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William Starr Mitchell was a distinguished Arkansas lawyer who emerged as a leader in 1959 during the crisis involving the desegregation of Little Rock Central High School and the subsequent closing of the city’s schools, serving as campaign manager for Stop This Outrageous Purge (STOP). Mitchell was long remembered for his television appearance in the midst of a recall election aimed at ousting segregationists from the school board when he told Governor Orval Faubus: “Governor, leave us alone! Let us return our community to a rule of reason.”
Will Mitchell was born on June 5, 1907, in Little Rock (Pulaski County), the son of William Starr Mitchell and Frances Emily Roots Mitchell. His father was affiliated with the Democrat Printing and Lithographing Company and had worked with the Federal Reserve. His mother was a homemaker. He had one sister.
Mitchell graduated from Little Rock’s East Side High School and enrolled in the Culver Military Academy in Indiana as preparation for attending Princeton University, from which he received his bachelor’s degree in 1929. He then attended Yale Law School, where he received his LLB in 1933. Mitchell served on active duty in the U.S. Army in the Judge Advocate General Corps from 1941 to 1946, and then in the Army Reserve. He achieved the rank of colonel.
In 1938, Mitchell married Virginia Rollwage Grobmyer. They had four children.
Mitchell began his legal career as an associate in the law firm of Rose, Hemingway, Cantrell and Loughborough in Little Rock (now the Rose Law Firm). He taught medical jurisprudence at the University of Arkansas Medical School (now the University of Arkansas for Medical Sciences) in Little Rock from 1934 to 1937. He became an associate in the law firm of Moore, Burrow and Chowning, and then became a partner in 1948. Later, Mitchell founded the Mitchell and Lowry firm.
He was an expert in Arkansas banking law and compiled a digest of Arkansas banking and commercial law for the Banking Law Journal’s Encyclopedia of Banking and Commercial Laws. He was a member of the Union Bank Board, and he also served on the Good Government Committee, a small group of businessmen who enabled the establishment of a city manager form of government for Little Rock.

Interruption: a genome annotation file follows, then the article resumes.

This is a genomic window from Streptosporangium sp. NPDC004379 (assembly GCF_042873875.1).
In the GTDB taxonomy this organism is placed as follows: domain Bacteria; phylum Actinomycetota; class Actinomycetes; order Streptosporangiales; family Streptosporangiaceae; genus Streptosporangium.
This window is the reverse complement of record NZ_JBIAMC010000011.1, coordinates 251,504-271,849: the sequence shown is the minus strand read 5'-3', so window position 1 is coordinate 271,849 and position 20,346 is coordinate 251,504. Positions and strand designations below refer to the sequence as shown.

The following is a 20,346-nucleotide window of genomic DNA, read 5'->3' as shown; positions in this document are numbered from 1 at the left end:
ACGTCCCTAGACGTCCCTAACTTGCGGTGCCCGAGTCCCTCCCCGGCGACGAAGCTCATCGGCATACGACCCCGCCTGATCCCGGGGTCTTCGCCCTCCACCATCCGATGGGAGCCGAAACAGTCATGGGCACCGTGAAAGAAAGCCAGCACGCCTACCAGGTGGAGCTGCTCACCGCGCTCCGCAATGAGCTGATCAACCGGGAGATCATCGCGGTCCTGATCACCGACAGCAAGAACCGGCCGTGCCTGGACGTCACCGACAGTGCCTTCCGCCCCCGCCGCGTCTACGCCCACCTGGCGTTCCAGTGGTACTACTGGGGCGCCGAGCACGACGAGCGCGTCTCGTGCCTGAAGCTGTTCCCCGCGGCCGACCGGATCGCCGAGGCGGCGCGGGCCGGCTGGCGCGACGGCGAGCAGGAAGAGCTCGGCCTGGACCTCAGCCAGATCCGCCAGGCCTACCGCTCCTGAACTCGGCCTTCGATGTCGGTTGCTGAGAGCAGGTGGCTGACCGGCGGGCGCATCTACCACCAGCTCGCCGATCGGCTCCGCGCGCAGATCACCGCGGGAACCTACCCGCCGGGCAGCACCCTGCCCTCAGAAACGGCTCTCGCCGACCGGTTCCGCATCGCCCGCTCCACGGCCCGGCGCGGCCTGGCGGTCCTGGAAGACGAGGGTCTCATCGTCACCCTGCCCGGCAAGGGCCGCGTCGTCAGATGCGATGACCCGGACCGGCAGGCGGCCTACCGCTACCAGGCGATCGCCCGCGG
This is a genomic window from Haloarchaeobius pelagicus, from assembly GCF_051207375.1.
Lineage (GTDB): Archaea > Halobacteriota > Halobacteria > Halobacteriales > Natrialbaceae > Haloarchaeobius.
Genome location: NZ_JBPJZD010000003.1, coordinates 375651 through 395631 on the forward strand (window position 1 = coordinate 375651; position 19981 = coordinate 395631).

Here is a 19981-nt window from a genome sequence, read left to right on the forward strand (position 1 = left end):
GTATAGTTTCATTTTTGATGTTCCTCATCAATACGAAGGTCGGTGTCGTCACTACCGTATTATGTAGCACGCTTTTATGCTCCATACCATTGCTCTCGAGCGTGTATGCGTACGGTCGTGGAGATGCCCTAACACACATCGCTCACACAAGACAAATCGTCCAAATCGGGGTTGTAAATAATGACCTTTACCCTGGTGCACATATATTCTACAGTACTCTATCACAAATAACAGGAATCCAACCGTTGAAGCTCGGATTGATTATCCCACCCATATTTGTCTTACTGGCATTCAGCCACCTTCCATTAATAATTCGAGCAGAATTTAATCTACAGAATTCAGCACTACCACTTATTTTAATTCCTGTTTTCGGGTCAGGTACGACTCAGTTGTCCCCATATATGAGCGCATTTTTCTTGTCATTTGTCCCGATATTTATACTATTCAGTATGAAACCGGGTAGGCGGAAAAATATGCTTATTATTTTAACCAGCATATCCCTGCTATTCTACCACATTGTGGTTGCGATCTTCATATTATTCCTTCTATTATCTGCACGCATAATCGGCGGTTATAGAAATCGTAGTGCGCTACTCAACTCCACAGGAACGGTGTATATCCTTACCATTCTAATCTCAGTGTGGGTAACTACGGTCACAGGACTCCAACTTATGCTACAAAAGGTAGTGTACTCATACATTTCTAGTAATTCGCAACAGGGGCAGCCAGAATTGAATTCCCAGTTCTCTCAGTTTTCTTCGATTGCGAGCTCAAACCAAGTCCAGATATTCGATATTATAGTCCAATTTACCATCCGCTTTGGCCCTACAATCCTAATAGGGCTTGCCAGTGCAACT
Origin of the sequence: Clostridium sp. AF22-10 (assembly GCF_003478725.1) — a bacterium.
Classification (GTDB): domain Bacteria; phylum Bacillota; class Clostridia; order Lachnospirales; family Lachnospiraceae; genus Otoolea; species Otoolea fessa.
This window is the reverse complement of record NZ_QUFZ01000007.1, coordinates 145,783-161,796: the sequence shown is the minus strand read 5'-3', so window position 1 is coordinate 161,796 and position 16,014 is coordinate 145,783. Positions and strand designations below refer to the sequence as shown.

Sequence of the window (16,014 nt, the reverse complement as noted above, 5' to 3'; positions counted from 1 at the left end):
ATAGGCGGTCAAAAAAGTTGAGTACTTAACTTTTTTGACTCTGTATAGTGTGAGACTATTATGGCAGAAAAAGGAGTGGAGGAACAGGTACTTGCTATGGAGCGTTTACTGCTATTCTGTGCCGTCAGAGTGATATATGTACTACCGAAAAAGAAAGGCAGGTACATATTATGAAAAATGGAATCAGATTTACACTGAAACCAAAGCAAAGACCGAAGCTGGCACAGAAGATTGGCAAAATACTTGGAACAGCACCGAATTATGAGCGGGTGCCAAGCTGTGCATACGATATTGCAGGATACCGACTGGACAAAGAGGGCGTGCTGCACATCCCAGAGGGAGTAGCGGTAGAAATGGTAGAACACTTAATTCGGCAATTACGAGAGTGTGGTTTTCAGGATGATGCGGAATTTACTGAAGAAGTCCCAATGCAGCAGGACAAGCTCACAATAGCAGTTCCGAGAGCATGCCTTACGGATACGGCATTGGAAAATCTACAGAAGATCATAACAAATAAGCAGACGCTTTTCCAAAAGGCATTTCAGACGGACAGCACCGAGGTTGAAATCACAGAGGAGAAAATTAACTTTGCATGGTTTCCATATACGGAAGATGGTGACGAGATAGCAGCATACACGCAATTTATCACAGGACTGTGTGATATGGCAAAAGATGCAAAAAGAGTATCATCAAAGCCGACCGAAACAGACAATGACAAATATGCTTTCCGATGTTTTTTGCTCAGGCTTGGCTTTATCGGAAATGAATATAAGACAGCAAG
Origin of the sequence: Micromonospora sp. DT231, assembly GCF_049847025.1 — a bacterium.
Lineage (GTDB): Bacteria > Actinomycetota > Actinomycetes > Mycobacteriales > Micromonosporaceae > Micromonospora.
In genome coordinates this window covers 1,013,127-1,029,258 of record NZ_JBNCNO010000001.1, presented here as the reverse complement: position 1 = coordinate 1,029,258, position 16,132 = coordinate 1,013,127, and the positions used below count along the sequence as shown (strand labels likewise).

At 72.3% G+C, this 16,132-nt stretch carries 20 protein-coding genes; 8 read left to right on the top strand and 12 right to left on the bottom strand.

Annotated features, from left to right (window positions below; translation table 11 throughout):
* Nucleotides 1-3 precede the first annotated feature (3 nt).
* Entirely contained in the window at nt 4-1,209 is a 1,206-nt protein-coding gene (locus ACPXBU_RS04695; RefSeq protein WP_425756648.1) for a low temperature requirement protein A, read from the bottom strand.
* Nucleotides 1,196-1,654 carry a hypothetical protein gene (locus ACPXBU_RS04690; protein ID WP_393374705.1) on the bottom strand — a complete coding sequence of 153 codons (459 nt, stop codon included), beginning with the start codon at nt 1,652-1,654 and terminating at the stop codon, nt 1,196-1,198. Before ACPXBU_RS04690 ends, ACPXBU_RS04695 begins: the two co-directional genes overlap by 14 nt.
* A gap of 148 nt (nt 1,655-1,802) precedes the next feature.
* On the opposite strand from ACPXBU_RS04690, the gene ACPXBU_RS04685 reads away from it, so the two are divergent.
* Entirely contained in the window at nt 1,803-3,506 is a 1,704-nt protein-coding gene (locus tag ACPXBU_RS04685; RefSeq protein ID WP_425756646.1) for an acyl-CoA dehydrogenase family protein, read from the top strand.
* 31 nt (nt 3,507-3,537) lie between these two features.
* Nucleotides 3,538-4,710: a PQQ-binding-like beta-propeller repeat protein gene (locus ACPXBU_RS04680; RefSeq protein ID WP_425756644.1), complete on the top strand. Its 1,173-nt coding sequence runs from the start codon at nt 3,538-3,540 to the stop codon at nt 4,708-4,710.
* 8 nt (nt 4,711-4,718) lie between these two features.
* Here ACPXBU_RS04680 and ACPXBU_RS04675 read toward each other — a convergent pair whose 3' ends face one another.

Initially, although Mitchell was upset by the events surrounding the desegregation of Central High School in 1957 and the subsequent closing of city high schools, he was hesitant to become publicly involved. When Bishop Robert Brown of the Episcopal Diocese asked Mitchell to make a public statement in early 1958, he responded: “It is foolish just to make public statements decrying the situation when there is no avenue for positive action. Such statements ruin one’s usefulness in the future.” However, after the closing of the schools in 1958, which forced Mitchell to send his son Jim to the private Taft School, he changed his mind, leading him to take a public role as the head of STOP’s campaign to recall the three segregationist school board members and to reopen the schools. After his appearance on television, Mitchell was the focus of public attacks by the White Citizens’ Council and pressure from the governor and the governor’s supporters.
Mitchell was president of the Arkansas Bar Association in 1960–61 after holding a series of leadership positions in the Pulaski County and Arkansas Bar Associations. In this role, he introduced Vice President Lyndon Johnson at the 1962 annual meeting of the Arkansas Bar Association. After consulting Senators John McClellan and Bill Fulbright, Johnson called Mitchell and invited him to become a member of the U.S. Civil Rights Commission. After Mitchell demurred, Johnson put U.S. Representative Wilbur Mills on the line to try to persuade Mitchell to accept. Frank Chowning, Mitchell’s senior partner, urged him to decline, as the firm had been losing clients due to Mitchell’s role in the STOP campaign, including the lucrative Arkansas Louisiana Gas (ArkLa) account. Mitchell declined the appointment the next day.
As the Vietnam War intensified in the late 1960s and early 1970s, Mitchell’s son Jim was among those who went to Vietnam. Mitchell, along with his wife and some family friends, began putting out a periodical news publication about what was happening in Arkansas, Arkansas By-Lines, for and about their sons and other Arkansans in the military.
Mitchell continued working in his much reduced law practice and maintained his civic activity. Later in life, he suffered a decline in health. Mitchell died on November 25, 1981, from heart failure and is buried in Oakland Cemetery in Little Rock.
For additional information:
“Civic Leader, Lawyer Dies.” Arkansas Gazette, November 26, 1981, pp. 1A, 10A.
Germany, Kent B., Robert David Johnson, Guian A. McKee, and David Shreve, eds. The Presidential Recordings: Lyndon B. Johnson. Vol. 4: February 1, 1964–March 8, 1964. New York: W. W. Norton, 2007.
Jacoway, Elizabeth. Turn Away Thy Son: Little Rock, the Crisis That Shocked the Nation. New York: Free Press, 2007.
Spitzberg, Irving. Racial Politics in Little Rock, 1954–1964. New York: Garland, 1987.
Irving J. Spitzberg Jr.
James E. Mitchell
University of Arkansas at Little Rock
Little Rock, Arkansas
Little Rock, Arkansas
Last Updated 10/26/2018
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